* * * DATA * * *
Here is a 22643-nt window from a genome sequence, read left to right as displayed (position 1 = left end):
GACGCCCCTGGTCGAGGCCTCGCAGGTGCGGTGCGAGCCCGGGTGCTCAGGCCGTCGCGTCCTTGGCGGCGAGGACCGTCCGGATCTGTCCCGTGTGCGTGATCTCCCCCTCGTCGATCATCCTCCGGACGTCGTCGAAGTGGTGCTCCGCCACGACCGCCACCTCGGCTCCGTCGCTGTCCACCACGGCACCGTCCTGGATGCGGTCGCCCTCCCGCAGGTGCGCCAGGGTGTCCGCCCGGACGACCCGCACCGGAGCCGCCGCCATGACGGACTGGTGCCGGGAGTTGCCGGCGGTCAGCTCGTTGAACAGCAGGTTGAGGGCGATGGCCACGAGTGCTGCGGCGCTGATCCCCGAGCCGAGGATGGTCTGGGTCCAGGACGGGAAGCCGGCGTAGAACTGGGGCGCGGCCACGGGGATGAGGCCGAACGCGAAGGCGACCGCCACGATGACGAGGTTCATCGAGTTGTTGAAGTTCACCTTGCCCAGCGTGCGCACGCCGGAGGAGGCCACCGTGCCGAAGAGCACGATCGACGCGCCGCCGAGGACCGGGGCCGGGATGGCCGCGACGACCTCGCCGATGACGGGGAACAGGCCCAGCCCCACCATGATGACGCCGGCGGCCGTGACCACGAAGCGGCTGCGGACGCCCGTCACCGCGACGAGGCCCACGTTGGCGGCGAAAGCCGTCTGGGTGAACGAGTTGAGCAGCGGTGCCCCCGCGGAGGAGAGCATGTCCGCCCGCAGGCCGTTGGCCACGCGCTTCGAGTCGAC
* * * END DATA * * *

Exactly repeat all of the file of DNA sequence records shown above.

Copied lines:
Here is a 22643-nt window from a genome sequence, read left to right as displayed (position 1 = left end):
GACGCCCCTGGTCGAGGCCTCGCAGGTGCGGTGCGAGCCCGGGTGCTCAGGCCGTCGCGTCCTTGGCGGCGAGGACCGTCCGGATCTGTCCCGTGTGCGTGATCTCCCCCTCGTCGATCATCCTCCGGACGTCGTCGAAGTGGTGCTCCGCCACGACCGCCACCTCGGCTCCGTCGCTGTCCACCACGGCACCGTCCTGGATGCGGTCGCCCTCCCGCAGGTGCGCCAGGGTGTCCGCCCGGACGACCCGCACCGGAGCCGCCGCCATGACGGACTGGTGCCGGGAGTTGCCGGCGGTCAGCTCGTTGAACAGCAGGTTGAGGGCGATGGCCACGAGTGCTGCGGCGCTGATCCCCGAGCCGAGGATGGTCTGGGTCCAGGACGGGAAGCCGGCGTAGAACTGGGGCGCGGCCACGGGGATGAGGCCGAACGCGAAGGCGACCGCCACGATGACGAGGTTCATCGAGTTGTTGAAGTTCACCTTGCCCAGCGTGCGCACGCCGGAGGAGGCCACCGTGCCGAAGAGCACGATCGACGCGCCGCCGAGGACCGGGGCCGGGATGGCCGCGACGACCTCGCCGATGACGGGGAACAGGCCCAGCCCCACCATGATGACGCCGGCGGCCGTGACCACGAAGCGGCTGCGGACGCCCGTCACCGCGACGAGGCCCACGTTGGCGGCGAAAGCCGTCTGGGTGAACGAGTTGAGCAGCGGTGCCCCCGCGGAGGAGAGCATGTCCGCCCGCAGGCCGTTGGCCACGCGCTTCGAGTCGAC